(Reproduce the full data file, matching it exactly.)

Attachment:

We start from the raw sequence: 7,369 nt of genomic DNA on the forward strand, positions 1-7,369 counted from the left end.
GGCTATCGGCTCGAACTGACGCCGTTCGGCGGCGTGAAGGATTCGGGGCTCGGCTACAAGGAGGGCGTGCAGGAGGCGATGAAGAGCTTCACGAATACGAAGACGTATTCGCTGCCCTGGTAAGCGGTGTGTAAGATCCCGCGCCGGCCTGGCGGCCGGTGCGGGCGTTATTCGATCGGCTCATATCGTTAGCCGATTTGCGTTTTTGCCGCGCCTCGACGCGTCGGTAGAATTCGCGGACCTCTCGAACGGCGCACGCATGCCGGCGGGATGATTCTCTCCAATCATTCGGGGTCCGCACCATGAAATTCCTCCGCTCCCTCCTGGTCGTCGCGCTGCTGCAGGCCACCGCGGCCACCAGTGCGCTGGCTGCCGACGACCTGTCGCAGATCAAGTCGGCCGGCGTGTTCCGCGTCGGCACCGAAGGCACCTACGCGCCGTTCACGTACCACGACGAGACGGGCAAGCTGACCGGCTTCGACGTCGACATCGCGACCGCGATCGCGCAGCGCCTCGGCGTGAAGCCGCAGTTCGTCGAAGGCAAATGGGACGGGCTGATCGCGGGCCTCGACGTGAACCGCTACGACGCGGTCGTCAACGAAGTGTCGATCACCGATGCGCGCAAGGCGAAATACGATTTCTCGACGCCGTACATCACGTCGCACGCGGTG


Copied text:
We start from the raw sequence: 7,369 nt of genomic DNA on the forward strand, positions 1-7,369 counted from the left end.
GGCTATCGGCTCGAACTGACGCCGTTCGGCGGCGTGAAGGATTCGGGGCTCGGCTACAAGGAGGGCGTGCAGGAGGCGATGAAGAGCTTCACGAATACGAAGACGTATTCGCTGCCCTGGTAAGCGGTGTGTAAGATCCCGCGCCGGCCTGGCGGCCGGTGCGGGCGTTATTCGATCGGCTCATATCGTTAGCCGATTTGCGTTTTTGCCGCGCCTCGACGCGTCGGTAGAATTCGCGGACCTCTCGAACGGCGCACGCATGCCGGCGGGATGATTCTCTCCAATCATTCGGGGTCCGCACCATGAAATTCCTCCGCTCCCTCCTGGTCGTCGCGCTGCTGCAGGCCACCGCGGCCACCAGTGCGCTGGCTGCCGACGACCTGTCGCAGATCAAGTCGGCCGGCGTGTTCCGCGTCGGCACCGAAGGCACCTACGCGCCGTTCACGTACCACGACGAGACGGGCAAGCTGACCGGCTTCGACGTCGACATCGCGACCGCGATCGCGCAGCGCCTCGGCGTGAAGCCGCAGTTCGTCGAAGGCAAATGGGACGGGCTGATCGCGGGCCTCGACGTGAACCGCTACGACGCGGTCGTCAACGAAGTGTCGATCACCGATGCGCGCAAGGCGAAATACGATTTCTCGACGCCGTACATCACGTCGCACGCGGTG